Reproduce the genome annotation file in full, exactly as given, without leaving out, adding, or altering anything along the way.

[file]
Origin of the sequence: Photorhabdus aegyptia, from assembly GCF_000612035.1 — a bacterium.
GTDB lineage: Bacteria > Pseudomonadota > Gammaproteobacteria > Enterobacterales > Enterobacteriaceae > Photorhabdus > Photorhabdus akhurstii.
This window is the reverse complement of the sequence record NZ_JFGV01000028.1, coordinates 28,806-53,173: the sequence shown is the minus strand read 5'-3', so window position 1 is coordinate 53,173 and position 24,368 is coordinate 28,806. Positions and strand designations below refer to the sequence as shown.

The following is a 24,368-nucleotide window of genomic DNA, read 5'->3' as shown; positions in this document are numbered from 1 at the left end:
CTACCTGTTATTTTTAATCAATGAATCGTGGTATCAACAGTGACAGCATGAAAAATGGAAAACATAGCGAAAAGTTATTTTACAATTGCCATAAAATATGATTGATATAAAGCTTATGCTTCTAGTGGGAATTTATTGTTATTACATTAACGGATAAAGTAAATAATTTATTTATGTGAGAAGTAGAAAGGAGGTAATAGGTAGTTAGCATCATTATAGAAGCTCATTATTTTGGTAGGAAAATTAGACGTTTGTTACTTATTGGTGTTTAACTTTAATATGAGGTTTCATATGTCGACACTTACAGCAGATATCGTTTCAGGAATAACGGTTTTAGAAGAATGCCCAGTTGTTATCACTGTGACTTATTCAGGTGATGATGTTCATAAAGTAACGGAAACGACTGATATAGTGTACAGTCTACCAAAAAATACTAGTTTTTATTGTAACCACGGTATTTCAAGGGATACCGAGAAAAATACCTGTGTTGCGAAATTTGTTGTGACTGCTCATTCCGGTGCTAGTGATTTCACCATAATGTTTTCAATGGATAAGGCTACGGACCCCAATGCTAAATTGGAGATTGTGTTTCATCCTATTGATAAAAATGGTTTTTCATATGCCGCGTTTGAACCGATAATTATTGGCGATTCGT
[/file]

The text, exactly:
Origin of the sequence: Photorhabdus aegyptia, from assembly GCF_000612035.1 — a bacterium.
GTDB lineage: Bacteria > Pseudomonadota > Gammaproteobacteria > Enterobacterales > Enterobacteriaceae > Photorhabdus > Photorhabdus akhurstii.
This window is the reverse complement of the sequence record NZ_JFGV01000028.1, coordinates 28,806-53,173: the sequence shown is the minus strand read 5'-3', so window position 1 is coordinate 53,173 and position 24,368 is coordinate 28,806. Positions and strand designations below refer to the sequence as shown.

The following is a 24,368-nucleotide window of genomic DNA, read 5'->3' as shown; positions in this document are numbered from 1 at the left end:
CTACCTGTTATTTTTAATCAATGAATCGTGGTATCAACAGTGACAGCATGAAAAATGGAAAACATAGCGAAAAGTTATTTTACAATTGCCATAAAATATGATTGATATAAAGCTTATGCTTCTAGTGGGAATTTATTGTTATTACATTAACGGATAAAGTAAATAATTTATTTATGTGAGAAGTAGAAAGGAGGTAATAGGTAGTTAGCATCATTATAGAAGCTCATTATTTTGGTAGGAAAATTAGACGTTTGTTACTTATTGGTGTTTAACTTTAATATGAGGTTTCATATGTCGACACTTACAGCAGATATCGTTTCAGGAATAACGGTTTTAGAAGAATGCCCAGTTGTTATCACTGTGACTTATTCAGGTGATGATGTTCATAAAGTAACGGAAACGACTGATATAGTGTACAGTCTACCAAAAAATACTAGTTTTTATTGTAACCACGGTATTTCAAGGGATACCGAGAAAAATACCTGTGTTGCGAAATTTGTTGTGACTGCTCATTCCGGTGCTAGTGATTTCACCATAATGTTTTCAATGGATAAGGCTACGGACCCCAATGCTAAATTGGAGATTGTGTTTCATCCTATTGATAAAAATGGTTTTTCATATGCCGCGTTTGAACCGATAATTATTGGCGATTCGT